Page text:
Pete Wells

On a road trip from San Juan to the Puerto Rican rain forest, four-star chef Eric Ripert brakes for green coconuts and fried plantains, and finds the inspiration to create eight marvelous Latin-accented recipes.
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After trying a chocolate so good it leaves him speechless, Pete Wells goes on an urgent tasting mission to cult Tuscan chocolatier Amedei.
Startled by news about the dangers of trans fats, writer Pete Wells happily contemplates the return of good old-fashioned lard.
Pete Wells visits a master butcher to learn how to carve up a steer and comes away with new insights into the best cuts and a fresh respect for a disappearing craft
Grant Achatz could sauté shrimp, but he'd much rather atomize it. Pete Wells visits him in Chicago to preview what may be America's best new restaurant, Alinea.
Do we get depressed in December because of the holidays, or do we have holidays in December because we're depressed? Pete Wells contemplates the Christmas blues and their perfect antidote: a magnificent standing rib roast.
Gadget-obsessed inventor Dave Arnold may be just the kind of helper experimental cooks need.
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Determined to introduce his infant son to one of life's great pleasures, Pete Wells decides to learn everything he can about his baby's tiny taste buds. Dexter cheerfully cooperates.
Whether experimenting with foie gras and beets or alginate and pectinase, there's a new breed of avant-garde American pastry chef out to prove that dessert can be much more than just a sugar fix.
Gadget-obsessed inventor Dave Arnold may be just the kind of helper experimental cooks need.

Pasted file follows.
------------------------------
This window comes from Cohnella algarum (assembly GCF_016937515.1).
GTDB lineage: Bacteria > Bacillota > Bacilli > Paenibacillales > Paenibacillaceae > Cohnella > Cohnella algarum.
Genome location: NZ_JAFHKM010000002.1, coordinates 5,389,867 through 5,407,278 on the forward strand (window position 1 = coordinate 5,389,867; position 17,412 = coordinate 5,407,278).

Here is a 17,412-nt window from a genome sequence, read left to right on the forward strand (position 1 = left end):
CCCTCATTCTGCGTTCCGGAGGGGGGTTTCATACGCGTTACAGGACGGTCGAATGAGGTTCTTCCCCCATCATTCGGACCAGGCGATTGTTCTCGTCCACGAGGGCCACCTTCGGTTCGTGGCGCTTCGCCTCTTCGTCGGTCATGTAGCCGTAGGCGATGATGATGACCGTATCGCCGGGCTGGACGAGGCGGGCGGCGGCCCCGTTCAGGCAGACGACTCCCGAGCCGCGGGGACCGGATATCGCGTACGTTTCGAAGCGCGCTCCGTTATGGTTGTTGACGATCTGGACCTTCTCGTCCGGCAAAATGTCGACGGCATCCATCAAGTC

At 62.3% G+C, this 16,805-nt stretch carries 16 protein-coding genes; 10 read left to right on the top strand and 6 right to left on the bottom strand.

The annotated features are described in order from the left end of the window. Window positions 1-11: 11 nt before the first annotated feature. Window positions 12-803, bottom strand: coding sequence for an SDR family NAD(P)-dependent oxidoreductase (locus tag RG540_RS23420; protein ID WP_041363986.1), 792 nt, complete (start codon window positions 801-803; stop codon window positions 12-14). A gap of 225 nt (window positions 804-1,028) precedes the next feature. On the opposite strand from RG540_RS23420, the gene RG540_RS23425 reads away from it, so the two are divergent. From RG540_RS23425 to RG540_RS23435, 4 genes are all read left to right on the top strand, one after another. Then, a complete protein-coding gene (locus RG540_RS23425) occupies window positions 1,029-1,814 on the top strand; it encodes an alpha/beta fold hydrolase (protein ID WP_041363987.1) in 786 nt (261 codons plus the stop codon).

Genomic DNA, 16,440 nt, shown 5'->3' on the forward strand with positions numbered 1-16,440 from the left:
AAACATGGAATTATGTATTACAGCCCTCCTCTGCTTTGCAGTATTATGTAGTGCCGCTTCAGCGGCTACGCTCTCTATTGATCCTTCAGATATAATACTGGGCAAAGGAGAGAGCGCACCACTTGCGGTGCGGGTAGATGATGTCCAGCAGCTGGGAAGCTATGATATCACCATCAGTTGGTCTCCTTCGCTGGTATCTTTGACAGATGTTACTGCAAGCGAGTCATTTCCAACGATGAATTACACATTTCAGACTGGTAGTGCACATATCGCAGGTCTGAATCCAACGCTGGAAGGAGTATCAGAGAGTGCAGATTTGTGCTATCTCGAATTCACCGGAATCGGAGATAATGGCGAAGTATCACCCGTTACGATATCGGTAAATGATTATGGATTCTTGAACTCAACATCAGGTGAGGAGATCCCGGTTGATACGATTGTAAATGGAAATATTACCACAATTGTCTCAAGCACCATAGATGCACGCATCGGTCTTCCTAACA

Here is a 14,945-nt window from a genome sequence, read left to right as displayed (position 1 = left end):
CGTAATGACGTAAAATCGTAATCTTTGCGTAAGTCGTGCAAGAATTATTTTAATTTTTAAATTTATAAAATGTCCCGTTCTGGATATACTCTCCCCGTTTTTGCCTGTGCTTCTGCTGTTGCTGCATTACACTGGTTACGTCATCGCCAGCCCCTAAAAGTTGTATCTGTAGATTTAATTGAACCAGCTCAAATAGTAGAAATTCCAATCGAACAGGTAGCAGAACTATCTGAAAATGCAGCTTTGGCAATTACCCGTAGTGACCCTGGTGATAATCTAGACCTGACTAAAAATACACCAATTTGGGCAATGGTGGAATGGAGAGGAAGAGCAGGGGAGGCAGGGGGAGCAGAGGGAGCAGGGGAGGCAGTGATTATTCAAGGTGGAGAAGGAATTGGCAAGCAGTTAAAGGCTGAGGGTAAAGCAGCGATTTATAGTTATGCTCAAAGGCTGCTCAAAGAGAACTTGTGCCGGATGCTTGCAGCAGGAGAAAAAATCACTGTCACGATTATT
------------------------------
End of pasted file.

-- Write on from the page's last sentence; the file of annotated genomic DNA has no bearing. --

Determined to introduce his infant son to one of life's great pleasures, Pete Wells decides to learn everything he can about his baby's tiny taste buds. Dexter cheerfully cooperates.
Whether experimenting with foie gras and beets or alginate and pectinase, there's a new breed of avant-garde American pastry chef out to prove that dessert can be much more than just a sugar fix.
At Domaine Charbay, the reclusive Miles Karakasevic is at the head of a microdistillery movement
For pure obsessiveness, nobody beats single-malt fanatics. They don't just collect Scotch--they plan their vacations around it, and even name their children after it.
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A slew of new varieties is proving that the old spirit still has plenty of kick left in it. With nine classic cocktails.
In her reverence for vintage cocktails, mixologist Audrey Saunders is part scholar and part priestess. Pete Wells visits her sanctum.
To answer this question, Pete Wells explores the geeky world of sensory science—and learns taste is as much in the mind as the mouth.
Had enough of trendy spirits? Distillers have introduced plenty of alternatives to tired fads. To help you find the best, we conducted a blind tasting of dozens of new ones that sell for under $100.
Madeira improves with time, and Madeira time is measured not in years but in decades or centuries
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While vodka simply disappears into a drink, gin, which has a more assertive flavor, is a little trickier to blend. When a combination is successful, though, it attains a level of complexity that's impossible with vodka. Some guidelines for home bartenders.
Pete Wells squeezes sustenance and pleasure out of stale bread, sprouting onions and a two-year-old box of lentils as he investigates a Brooklyn-style cucina povera.
American cooks are becoming pork obsessed. Writer Pete Wells celebrates artisanal producers, heirloom breeds and talented chefs doing amazing things with sausages, ribs, roasts, chops, hams and bacon—as in the eight recipes here.
Columnist Pete Wells looks beyond the boring "cheese-sandwich" genre of blog to celebrate the idiosyncratic ones that make him say Wow.
When a restaurateur opens a second place—then a third, then a fourth—what's gained, what's lost? Pete Wells ponders this at Manhattan's Megu, the 32nd restaurant from Japanese visionary Koji Imai.
Cocktail aficionados are excited about the fabulous new vodkas being made in old-fashioned copper pot stills. A vodka cynic turned enthusiast celebrates the trend by giving a party with great drinks and snacks.
Pete Wells has fantasized about eating at Le Bec-Fin for over 20 years. But can reality ever live up to the dream?